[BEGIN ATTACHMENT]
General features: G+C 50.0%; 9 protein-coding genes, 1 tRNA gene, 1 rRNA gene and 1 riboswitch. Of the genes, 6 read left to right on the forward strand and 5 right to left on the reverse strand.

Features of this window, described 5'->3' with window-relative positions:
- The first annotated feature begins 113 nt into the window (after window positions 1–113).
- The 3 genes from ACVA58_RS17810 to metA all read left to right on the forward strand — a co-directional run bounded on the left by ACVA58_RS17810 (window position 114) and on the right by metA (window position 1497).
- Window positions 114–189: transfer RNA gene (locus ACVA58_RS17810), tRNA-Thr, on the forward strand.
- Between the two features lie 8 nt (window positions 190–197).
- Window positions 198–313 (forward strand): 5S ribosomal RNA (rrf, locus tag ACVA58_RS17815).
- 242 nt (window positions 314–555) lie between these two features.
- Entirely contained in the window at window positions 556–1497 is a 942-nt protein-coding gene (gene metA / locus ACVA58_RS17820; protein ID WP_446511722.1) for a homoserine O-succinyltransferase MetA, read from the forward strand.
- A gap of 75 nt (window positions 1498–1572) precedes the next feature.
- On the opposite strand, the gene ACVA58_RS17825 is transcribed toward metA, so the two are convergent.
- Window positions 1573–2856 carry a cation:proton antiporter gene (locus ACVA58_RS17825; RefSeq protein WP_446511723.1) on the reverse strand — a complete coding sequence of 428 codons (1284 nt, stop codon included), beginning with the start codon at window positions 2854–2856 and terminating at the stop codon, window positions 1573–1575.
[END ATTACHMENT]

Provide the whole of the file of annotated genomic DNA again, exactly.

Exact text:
General features: G+C 50.0%; 9 protein-coding genes, 1 tRNA gene, 1 rRNA gene and 1 riboswitch. Of the genes, 6 read left to right on the forward strand and 5 right to left on the reverse strand.

Features of this window, described 5'->3' with window-relative positions:
- The first annotated feature begins 113 nt into the window (after window positions 1–113).
- The 3 genes from ACVA58_RS17810 to metA all read left to right on the forward strand — a co-directional run bounded on the left by ACVA58_RS17810 (window position 114) and on the right by metA (window position 1497).
- Window positions 114–189: transfer RNA gene (locus ACVA58_RS17810), tRNA-Thr, on the forward strand.
- Between the two features lie 8 nt (window positions 190–197).
- Window positions 198–313 (forward strand): 5S ribosomal RNA (rrf, locus tag ACVA58_RS17815).
- 242 nt (window positions 314–555) lie between these two features.
- Entirely contained in the window at window positions 556–1497 is a 942-nt protein-coding gene (gene metA / locus ACVA58_RS17820; protein ID WP_446511722.1) for a homoserine O-succinyltransferase MetA, read from the forward strand.
- A gap of 75 nt (window positions 1498–1572) precedes the next feature.
- On the opposite strand, the gene ACVA58_RS17825 is transcribed toward metA, so the two are convergent.
- Window positions 1573–2856 carry a cation:proton antiporter gene (locus ACVA58_RS17825; RefSeq protein WP_446511723.1) on the reverse strand — a complete coding sequence of 428 codons (1284 nt, stop codon included), beginning with the start codon at window positions 2854–2856 and terminating at the stop codon, window positions 1573–1575.